Understanding the Molecular Basis of HPV-16 Neoplastic Progression Using an Organotypic Raft Model

Isaacson, Erin (2009). Understanding the Molecular Basis of HPV-16 Neoplastic Progression Using an Organotypic Raft Model. PhD thesis The Open University.

DOI: https://doi.org/10.21954/ou.ro.0000f20f


High-risk Human Papillomavirus (HPV) types such as HPV-16 cause a spectrum of pre-cancerous neoplastic changes in epithelial sites including that of the cervix. HPV-induced cervical lesions that display low to moderate neoplastic changes are graded as low-grade squamous intraepithelial neoplasia (LSIL). HPV-induced lesions that display high levels of neoplasia are graded as high-grade squamous intraepithelial neoplasia (HSIL).

The previous analyses of cervical lesions of LSIL and HSIL grades have shown that the timing of early and late viral gene expression changes, as the lesion becomes more neoplastic. In HSIL lesions, the HPV-16 E7 surrogate marker MCM-7 persists throughout the epithelium, which coincides with a delay in late gene expression including L1 capsid expression. HSIL lesions often do not support a complete virus life cycle.

The work in this thesis has shown that the Normal Immortalized Human Keratinocyte (NIKS) organotypic raft culture system, which is commonly used to study the HPV-16 life cycle, surprisingly recapitulates the spectrum of gene expression patterns identified in both LSIL and HSIL lesions. In addition, this model also demonstrates pathological changes, which correlate with both LSIL and HSIL phenotypes. This has rendered this system a potential model of episomal HPV-16 induced neoplasia. This auspicious finding led us to make use of this system to explore viral characteristics that potentially underlie HSIL-like gene expression patterns and neoplastic changes. Monolayer LSIL-like and HSIL-like HPV-16 cell lines were subsequently used to evaluate viral copy number, early oncogene expression and growth potential.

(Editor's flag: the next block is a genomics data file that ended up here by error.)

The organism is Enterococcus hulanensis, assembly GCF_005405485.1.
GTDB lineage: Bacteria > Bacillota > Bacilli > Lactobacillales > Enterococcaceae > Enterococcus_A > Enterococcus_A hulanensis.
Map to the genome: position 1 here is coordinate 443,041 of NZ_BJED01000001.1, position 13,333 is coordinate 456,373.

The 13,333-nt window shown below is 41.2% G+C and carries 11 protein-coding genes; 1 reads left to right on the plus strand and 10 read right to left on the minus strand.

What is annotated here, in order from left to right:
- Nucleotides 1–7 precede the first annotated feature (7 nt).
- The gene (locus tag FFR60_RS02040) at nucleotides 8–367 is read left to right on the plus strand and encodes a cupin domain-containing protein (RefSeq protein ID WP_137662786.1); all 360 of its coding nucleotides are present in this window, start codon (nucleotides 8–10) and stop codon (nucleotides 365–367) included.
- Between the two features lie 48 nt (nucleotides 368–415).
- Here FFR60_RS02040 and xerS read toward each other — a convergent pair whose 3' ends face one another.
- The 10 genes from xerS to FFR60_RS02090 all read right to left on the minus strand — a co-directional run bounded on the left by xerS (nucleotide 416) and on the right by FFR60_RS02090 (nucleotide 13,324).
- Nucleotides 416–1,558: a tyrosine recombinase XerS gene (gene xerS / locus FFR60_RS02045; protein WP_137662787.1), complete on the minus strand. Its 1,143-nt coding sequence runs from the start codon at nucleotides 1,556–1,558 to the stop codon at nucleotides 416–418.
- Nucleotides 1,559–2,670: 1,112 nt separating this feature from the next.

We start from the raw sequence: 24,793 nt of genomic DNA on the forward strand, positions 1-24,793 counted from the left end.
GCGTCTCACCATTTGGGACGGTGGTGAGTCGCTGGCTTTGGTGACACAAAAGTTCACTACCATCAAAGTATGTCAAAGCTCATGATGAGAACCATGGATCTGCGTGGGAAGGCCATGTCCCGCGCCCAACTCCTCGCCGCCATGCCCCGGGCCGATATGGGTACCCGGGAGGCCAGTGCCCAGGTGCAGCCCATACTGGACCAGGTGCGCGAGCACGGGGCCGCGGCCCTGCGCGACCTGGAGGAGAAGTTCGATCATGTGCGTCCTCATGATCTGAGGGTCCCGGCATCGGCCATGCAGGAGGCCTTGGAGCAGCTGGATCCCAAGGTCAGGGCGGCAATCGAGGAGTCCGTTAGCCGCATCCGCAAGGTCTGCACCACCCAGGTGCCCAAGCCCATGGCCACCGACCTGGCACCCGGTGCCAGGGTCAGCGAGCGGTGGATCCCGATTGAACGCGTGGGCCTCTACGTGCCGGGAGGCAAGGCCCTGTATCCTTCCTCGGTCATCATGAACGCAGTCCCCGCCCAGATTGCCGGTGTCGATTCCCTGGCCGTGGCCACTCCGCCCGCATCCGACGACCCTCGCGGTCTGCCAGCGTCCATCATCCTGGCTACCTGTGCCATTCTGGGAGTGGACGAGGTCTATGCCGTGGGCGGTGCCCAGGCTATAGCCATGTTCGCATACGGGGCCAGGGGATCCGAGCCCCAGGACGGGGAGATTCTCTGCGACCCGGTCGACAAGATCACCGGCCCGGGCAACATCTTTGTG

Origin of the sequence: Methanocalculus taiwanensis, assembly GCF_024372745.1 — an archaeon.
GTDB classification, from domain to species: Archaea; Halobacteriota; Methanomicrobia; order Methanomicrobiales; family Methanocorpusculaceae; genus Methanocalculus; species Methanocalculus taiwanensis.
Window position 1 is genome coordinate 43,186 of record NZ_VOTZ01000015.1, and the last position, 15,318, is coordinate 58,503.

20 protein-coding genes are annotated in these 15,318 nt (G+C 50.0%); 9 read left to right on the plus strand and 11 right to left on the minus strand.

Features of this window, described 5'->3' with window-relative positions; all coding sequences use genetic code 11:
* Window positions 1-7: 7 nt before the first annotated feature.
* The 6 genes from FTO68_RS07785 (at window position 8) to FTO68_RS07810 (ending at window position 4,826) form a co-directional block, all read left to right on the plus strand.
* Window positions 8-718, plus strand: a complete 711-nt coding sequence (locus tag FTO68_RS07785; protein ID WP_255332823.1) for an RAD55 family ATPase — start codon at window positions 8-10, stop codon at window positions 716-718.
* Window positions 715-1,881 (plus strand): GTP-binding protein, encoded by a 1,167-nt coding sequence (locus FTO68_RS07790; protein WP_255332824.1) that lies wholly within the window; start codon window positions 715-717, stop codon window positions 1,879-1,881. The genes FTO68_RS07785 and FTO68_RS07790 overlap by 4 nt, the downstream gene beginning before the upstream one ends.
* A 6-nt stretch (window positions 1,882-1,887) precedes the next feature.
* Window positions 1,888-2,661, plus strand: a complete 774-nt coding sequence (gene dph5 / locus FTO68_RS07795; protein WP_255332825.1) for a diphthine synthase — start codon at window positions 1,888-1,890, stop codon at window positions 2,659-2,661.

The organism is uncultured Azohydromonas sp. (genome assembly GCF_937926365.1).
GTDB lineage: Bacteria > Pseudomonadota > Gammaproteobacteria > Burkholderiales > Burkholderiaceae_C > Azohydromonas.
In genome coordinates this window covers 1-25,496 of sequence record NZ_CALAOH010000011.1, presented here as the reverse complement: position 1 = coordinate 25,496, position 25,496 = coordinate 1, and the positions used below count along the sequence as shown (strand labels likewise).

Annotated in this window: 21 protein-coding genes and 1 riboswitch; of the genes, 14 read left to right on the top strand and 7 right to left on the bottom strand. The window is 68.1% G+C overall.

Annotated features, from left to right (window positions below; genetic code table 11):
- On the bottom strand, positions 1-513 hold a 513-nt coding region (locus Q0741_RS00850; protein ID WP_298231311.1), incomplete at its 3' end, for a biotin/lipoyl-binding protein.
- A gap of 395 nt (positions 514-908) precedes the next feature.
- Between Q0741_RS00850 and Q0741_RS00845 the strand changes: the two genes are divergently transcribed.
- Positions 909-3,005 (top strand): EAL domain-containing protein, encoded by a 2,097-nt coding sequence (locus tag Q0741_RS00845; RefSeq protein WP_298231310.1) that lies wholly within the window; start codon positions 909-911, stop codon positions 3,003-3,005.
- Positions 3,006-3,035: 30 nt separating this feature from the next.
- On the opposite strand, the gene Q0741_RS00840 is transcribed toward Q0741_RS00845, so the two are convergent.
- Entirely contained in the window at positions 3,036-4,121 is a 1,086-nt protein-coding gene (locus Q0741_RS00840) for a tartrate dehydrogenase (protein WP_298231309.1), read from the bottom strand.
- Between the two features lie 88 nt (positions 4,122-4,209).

In these experiments we have found that episomal HSIL-like HPV-16 cell lines bypass density-dependent growth arrest, which coincides with a rise in E6 and E7 oncogene levels. Finally, we have found that high E6 and E7 expression levels and growth potential at cell-cell contact correlate with MCM-7 persistence in the HPV-16 raft epithelium.

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